Even after you have provided your information, you can still assert your rights!

Additional consent

Your personal information has been collected for very specific purposes and can only be used for those purposes.  

Therefore, an organization must generally ask for your consent again if it wishes to use your personal information for a different purpose.  

There are some exceptions in which information can be used for another purpose without asking for your consent again. The website of the Commission provides more information on this.

Requests for access, correction and de-indexation

In some cases, you can also request access to information about a deceased loved one:

  • to understand the circumstances of their death
  • to assist you in arrangements following their death, for example, to obtain a photo of them
  • for information about a possible genetic or family disease.

Such a request may be helpful in situations like the following:

  • Problem: The organization has made an automated decision based on incorrect information.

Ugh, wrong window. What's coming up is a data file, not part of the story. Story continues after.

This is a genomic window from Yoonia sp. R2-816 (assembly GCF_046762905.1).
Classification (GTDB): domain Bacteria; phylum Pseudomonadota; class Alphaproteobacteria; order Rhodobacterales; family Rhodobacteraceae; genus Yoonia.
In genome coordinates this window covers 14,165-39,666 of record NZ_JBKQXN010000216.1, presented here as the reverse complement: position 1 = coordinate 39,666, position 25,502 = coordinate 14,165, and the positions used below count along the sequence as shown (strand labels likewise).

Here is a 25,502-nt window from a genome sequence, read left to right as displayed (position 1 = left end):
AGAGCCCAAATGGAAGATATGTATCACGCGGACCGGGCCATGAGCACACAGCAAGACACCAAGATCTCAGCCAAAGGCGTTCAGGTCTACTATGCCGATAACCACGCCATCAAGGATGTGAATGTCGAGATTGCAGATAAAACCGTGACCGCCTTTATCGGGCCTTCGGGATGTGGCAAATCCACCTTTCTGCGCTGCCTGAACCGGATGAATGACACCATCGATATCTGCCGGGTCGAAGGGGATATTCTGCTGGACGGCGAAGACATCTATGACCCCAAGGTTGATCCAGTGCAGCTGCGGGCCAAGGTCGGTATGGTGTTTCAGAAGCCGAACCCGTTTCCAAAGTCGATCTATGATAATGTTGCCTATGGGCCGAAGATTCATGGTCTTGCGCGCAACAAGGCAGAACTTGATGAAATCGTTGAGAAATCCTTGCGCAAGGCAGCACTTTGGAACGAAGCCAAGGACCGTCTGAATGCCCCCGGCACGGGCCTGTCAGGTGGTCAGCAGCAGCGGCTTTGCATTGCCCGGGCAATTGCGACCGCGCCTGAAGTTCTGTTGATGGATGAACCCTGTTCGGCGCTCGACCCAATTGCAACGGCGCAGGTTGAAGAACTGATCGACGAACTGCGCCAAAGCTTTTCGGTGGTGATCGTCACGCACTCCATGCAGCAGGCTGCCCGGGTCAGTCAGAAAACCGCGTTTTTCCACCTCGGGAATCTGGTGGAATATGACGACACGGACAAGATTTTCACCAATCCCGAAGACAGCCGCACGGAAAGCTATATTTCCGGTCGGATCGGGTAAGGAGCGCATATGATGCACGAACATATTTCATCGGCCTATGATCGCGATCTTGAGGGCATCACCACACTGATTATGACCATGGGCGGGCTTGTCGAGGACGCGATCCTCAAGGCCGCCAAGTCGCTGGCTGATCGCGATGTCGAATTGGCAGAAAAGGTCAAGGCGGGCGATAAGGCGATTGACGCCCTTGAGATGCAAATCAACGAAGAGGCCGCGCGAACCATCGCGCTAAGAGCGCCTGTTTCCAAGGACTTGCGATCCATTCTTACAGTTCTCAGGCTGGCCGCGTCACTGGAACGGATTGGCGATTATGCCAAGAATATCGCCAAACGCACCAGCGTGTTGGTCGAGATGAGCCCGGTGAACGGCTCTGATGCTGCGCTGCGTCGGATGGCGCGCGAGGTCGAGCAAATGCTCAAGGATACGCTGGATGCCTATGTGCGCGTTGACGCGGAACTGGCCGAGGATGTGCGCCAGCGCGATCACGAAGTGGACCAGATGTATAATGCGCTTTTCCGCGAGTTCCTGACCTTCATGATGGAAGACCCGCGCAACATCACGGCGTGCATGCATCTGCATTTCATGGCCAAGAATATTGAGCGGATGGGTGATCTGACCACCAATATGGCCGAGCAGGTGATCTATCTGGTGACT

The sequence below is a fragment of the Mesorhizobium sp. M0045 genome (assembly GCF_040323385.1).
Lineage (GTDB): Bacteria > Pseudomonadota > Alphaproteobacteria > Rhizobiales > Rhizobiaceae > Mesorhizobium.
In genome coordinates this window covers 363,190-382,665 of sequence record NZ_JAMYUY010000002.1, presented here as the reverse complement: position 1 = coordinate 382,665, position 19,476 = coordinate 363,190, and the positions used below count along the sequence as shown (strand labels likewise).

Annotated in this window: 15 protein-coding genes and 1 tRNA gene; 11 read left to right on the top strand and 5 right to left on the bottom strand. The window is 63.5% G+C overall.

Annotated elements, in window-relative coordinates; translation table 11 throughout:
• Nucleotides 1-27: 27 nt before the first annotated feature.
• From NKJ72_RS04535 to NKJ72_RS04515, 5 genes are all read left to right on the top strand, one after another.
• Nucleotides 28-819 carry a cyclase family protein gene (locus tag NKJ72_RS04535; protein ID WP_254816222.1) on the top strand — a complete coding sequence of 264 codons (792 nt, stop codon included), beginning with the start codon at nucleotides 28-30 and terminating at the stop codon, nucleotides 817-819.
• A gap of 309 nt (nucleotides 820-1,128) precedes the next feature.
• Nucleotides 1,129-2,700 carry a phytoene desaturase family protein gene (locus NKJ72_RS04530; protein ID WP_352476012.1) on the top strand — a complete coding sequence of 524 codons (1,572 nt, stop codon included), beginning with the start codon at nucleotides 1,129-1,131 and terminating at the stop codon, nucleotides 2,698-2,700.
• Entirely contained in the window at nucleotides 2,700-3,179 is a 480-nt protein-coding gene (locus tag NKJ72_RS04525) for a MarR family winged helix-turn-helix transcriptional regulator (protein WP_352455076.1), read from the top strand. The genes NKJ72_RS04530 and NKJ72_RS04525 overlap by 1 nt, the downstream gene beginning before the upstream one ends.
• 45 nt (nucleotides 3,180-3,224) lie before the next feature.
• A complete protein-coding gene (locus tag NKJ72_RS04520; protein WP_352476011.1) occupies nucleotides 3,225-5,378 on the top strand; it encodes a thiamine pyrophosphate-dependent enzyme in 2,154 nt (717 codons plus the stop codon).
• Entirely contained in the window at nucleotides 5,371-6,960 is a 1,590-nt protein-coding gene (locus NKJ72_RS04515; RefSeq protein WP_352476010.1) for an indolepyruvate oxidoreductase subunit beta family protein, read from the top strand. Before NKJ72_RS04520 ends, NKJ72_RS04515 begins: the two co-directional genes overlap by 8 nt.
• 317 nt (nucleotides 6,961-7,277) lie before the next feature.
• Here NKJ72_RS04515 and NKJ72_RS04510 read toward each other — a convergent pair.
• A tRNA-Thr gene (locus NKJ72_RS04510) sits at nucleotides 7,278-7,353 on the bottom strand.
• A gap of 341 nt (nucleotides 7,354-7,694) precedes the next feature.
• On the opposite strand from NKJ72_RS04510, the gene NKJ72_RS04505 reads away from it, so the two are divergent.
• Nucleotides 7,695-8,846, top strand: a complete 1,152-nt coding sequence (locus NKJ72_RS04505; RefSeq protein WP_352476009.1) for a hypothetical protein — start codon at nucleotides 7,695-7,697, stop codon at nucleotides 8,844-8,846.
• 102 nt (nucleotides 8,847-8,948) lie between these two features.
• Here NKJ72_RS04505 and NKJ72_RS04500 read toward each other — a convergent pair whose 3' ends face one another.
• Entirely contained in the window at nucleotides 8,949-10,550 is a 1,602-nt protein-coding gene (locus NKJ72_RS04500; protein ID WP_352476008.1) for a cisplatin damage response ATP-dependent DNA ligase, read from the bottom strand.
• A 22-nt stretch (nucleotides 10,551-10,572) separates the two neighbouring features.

Solution: You ask it to redo the calculation based on the correction information.
  • Problem: Someone stole your credit card and your credit report has been severely affected.
    Solution: You contact the credit bureaus to correct the information and add a note explaining the incident.

It’s sometimes also called the “right to be forgotten.”

You can only make these requests to a private enterprise. This includes private businesses and non-profit organizations.

You must prove that the dissemination of your information

  • causes a harm to your reputation or your privacy that outweighs any public interest, or
  • contravenes a law or a court order (for example, a court has ordered in camera proceedings).